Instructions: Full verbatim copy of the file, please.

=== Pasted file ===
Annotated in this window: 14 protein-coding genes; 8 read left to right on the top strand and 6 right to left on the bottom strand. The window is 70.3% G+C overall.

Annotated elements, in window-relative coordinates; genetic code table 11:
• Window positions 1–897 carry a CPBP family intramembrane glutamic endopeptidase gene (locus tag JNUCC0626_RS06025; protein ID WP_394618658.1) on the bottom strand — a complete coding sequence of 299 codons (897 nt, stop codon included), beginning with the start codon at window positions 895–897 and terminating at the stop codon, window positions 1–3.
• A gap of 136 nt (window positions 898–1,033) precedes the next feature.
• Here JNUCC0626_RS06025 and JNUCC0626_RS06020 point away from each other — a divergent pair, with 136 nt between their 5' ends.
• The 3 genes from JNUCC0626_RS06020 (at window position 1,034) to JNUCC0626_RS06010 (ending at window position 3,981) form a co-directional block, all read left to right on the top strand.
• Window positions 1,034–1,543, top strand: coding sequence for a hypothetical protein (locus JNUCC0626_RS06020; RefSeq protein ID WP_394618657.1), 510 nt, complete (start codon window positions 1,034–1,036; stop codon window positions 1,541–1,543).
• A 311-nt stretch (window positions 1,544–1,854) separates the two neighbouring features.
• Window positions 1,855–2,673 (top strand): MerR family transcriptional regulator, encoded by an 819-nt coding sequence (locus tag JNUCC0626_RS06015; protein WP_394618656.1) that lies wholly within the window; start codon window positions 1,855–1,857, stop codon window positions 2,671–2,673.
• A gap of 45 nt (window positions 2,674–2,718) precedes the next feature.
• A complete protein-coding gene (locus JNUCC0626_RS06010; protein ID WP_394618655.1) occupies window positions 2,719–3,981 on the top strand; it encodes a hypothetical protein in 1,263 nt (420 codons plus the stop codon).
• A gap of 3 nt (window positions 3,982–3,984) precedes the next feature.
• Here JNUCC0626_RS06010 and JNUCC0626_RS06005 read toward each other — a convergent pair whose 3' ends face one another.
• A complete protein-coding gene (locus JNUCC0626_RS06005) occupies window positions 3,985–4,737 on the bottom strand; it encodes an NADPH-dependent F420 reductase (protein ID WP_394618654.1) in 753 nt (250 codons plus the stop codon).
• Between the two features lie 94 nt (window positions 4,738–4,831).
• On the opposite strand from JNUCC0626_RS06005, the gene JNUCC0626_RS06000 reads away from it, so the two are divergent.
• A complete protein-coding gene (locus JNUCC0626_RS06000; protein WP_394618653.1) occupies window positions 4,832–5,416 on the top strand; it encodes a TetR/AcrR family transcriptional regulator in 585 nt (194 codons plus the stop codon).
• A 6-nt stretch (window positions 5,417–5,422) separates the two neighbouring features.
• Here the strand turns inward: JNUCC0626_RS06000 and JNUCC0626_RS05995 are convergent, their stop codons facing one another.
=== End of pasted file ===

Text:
Annotated in this window: 14 protein-coding genes; 8 read left to right on the top strand and 6 right to left on the bottom strand. The window is 70.3% G+C overall.

Annotated elements, in window-relative coordinates; genetic code table 11:
• Window positions 1–897 carry a CPBP family intramembrane glutamic endopeptidase gene (locus tag JNUCC0626_RS06025; protein ID WP_394618658.1) on the bottom strand — a complete coding sequence of 299 codons (897 nt, stop codon included), beginning with the start codon at window positions 895–897 and terminating at the stop codon, window positions 1–3.
• A gap of 136 nt (window positions 898–1,033) precedes the next feature.
• Here JNUCC0626_RS06025 and JNUCC0626_RS06020 point away from each other — a divergent pair, with 136 nt between their 5' ends.
• The 3 genes from JNUCC0626_RS06020 (at window position 1,034) to JNUCC0626_RS06010 (ending at window position 3,981) form a co-directional block, all read left to right on the top strand.
• Window positions 1,034–1,543, top strand: coding sequence for a hypothetical protein (locus JNUCC0626_RS06020; RefSeq protein ID WP_394618657.1), 510 nt, complete (start codon window positions 1,034–1,036; stop codon window positions 1,541–1,543).
• A 311-nt stretch (window positions 1,544–1,854) separates the two neighbouring features.
• Window positions 1,855–2,673 (top strand): MerR family transcriptional regulator, encoded by an 819-nt coding sequence (locus tag JNUCC0626_RS06015; protein WP_394618656.1) that lies wholly within the window; start codon window positions 1,855–1,857, stop codon window positions 2,671–2,673.
• A gap of 45 nt (window positions 2,674–2,718) precedes the next feature.
• A complete protein-coding gene (locus JNUCC0626_RS06010; protein ID WP_394618655.1) occupies window positions 2,719–3,981 on the top strand; it encodes a hypothetical protein in 1,263 nt (420 codons plus the stop codon).
• A gap of 3 nt (window positions 3,982–3,984) precedes the next feature.
• Here JNUCC0626_RS06010 and JNUCC0626_RS06005 read toward each other — a convergent pair whose 3' ends face one another.
• A complete protein-coding gene (locus JNUCC0626_RS06005) occupies window positions 3,985–4,737 on the bottom strand; it encodes an NADPH-dependent F420 reductase (protein ID WP_394618654.1) in 753 nt (250 codons plus the stop codon).
• Between the two features lie 94 nt (window positions 4,738–4,831).
• On the opposite strand from JNUCC0626_RS06005, the gene JNUCC0626_RS06000 reads away from it, so the two are divergent.
• A complete protein-coding gene (locus JNUCC0626_RS06000; protein WP_394618653.1) occupies window positions 4,832–5,416 on the top strand; it encodes a TetR/AcrR family transcriptional regulator in 585 nt (194 codons plus the stop codon).
• A 6-nt stretch (window positions 5,417–5,422) separates the two neighbouring features.
• Here the strand turns inward: JNUCC0626_RS06000 and JNUCC0626_RS05995 are convergent, their stop codons facing one another.